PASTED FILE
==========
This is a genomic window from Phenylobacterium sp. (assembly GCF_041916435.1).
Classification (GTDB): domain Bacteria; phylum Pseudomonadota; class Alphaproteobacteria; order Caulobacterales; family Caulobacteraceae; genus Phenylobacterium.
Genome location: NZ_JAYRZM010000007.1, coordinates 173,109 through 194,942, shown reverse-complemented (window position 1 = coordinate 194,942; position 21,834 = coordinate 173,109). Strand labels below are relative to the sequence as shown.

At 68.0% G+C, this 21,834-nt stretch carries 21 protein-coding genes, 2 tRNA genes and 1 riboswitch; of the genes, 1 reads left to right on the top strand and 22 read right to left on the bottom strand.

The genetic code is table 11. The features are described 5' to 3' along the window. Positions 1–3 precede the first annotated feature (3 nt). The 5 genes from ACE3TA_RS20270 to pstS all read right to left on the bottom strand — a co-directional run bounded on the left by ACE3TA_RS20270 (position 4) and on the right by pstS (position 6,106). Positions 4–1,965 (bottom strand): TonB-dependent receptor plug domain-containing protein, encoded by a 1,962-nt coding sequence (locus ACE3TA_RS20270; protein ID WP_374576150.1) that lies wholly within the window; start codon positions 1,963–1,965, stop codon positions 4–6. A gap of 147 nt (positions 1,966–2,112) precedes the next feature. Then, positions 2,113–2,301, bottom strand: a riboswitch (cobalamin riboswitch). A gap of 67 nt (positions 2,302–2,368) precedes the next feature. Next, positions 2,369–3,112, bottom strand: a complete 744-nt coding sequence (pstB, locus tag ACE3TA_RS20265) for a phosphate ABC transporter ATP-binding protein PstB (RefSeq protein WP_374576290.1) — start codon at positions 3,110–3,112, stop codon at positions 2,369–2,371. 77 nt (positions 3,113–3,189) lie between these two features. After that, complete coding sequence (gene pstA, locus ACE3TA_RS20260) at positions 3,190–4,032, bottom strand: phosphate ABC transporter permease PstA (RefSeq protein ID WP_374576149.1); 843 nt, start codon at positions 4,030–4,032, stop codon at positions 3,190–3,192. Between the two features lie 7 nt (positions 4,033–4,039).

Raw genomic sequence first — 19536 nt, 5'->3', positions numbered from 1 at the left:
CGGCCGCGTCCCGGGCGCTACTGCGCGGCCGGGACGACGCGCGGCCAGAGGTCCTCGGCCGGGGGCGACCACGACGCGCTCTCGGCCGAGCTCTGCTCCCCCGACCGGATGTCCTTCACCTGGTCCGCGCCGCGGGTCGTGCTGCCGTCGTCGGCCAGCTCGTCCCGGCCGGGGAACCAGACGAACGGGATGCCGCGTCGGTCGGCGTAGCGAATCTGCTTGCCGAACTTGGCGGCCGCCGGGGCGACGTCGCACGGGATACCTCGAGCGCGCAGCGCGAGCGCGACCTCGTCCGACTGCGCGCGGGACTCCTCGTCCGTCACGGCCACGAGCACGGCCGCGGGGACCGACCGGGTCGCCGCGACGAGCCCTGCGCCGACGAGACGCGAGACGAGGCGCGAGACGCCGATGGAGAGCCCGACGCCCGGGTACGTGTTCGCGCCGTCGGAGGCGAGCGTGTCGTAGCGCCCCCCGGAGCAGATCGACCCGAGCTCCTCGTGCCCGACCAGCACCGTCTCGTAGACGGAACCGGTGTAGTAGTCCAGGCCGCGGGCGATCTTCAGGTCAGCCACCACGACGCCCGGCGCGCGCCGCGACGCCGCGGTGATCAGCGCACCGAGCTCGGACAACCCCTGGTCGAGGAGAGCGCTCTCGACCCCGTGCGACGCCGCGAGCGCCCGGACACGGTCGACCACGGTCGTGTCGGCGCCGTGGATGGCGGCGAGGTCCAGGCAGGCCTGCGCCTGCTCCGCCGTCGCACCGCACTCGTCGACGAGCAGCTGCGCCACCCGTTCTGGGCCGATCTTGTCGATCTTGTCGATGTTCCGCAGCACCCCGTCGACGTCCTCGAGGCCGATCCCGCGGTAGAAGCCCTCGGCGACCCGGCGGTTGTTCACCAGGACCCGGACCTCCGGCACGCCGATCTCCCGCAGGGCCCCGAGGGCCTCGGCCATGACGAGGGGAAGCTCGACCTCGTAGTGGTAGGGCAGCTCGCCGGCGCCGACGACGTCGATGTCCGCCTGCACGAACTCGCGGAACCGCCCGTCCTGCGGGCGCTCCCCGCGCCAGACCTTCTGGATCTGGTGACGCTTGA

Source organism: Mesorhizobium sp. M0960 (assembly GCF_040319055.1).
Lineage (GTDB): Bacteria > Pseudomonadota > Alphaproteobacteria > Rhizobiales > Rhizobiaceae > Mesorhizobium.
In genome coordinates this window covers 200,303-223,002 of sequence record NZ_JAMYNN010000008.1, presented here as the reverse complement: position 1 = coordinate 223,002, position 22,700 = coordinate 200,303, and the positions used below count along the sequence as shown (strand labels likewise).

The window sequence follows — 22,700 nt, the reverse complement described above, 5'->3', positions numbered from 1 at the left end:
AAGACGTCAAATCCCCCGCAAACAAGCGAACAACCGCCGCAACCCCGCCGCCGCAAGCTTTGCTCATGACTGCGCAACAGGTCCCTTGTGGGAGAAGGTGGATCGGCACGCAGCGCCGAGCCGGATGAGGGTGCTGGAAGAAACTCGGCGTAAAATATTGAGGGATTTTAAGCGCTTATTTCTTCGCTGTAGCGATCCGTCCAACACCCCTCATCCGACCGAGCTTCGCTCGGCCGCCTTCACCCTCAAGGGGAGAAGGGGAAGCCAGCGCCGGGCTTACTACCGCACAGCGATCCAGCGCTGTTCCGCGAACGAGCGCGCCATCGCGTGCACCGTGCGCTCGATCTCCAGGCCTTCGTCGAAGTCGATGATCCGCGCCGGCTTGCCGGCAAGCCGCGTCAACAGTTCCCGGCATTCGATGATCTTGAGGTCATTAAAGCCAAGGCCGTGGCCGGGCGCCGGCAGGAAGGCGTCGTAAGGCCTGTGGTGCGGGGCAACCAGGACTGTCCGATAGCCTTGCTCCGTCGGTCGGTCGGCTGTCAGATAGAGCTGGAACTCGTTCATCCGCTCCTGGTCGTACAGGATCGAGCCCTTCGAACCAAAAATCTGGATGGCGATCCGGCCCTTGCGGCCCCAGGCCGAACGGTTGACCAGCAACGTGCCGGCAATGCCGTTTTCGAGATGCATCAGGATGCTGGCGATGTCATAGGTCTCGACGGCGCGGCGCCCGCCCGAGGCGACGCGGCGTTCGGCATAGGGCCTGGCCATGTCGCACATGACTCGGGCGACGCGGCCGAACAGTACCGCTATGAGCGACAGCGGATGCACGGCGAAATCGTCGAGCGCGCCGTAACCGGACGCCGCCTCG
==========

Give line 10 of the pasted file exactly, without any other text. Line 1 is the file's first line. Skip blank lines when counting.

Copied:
In genome coordinates this window covers 200,303-223,002 of sequence record NZ_JAMYNN010000008.1, presented here as the reverse complement: position 1 = coordinate 223,002, position 22,700 = coordinate 200,303, and the positions used below count along the sequence as shown (strand labels likewise).